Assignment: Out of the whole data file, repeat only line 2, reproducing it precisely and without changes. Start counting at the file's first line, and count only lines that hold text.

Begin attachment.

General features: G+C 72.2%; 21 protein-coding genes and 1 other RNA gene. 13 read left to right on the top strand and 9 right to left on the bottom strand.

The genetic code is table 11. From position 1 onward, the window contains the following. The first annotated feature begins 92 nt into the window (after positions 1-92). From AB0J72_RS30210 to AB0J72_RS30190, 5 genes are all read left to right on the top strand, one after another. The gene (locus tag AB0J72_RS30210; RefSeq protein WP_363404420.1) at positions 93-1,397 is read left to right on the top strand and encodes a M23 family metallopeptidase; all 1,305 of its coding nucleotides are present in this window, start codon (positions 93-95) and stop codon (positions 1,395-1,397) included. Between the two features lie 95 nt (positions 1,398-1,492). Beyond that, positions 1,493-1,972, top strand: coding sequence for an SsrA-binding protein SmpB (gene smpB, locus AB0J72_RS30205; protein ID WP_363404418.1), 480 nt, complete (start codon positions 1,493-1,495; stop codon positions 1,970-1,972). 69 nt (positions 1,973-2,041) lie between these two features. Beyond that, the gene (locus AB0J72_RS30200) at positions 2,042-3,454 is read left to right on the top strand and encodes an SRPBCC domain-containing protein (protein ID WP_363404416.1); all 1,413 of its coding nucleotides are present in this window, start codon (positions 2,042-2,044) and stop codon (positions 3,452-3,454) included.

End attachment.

The genetic code is table 11. From position 1 onward, the window contains the following. The first annotated feature begins 92 nt into the window (after positions 1-92). From AB0J72_RS30210 to AB0J72_RS30190, 5 genes are all read left to right on the top strand, one after another. The gene (locus tag AB0J72_RS30210; RefSeq protein WP_363404420.1) at positions 93-1,397 is read left to right on the top strand and encodes a M23 family metallopeptidase; all 1,305 of its coding nucleotides are present in this window, start codon (positions 93-95) and stop codon (positions 1,395-1,397) included. Between the two features lie 95 nt (positions 1,398-1,492). Beyond that, positions 1,493-1,972, top strand: coding sequence for an SsrA-binding protein SmpB (gene smpB, locus AB0J72_RS30205; protein ID WP_363404418.1), 480 nt, complete (start codon positions 1,493-1,495; stop codon positions 1,970-1,972). 69 nt (positions 1,973-2,041) lie between these two features. Beyond that, the gene (locus AB0J72_RS30200) at positions 2,042-3,454 is read left to right on the top strand and encodes an SRPBCC domain-containing protein (protein ID WP_363404416.1); all 1,413 of its coding nucleotides are present in this window, start codon (positions 2,042-2,044) and stop codon (positions 3,452-3,454) included.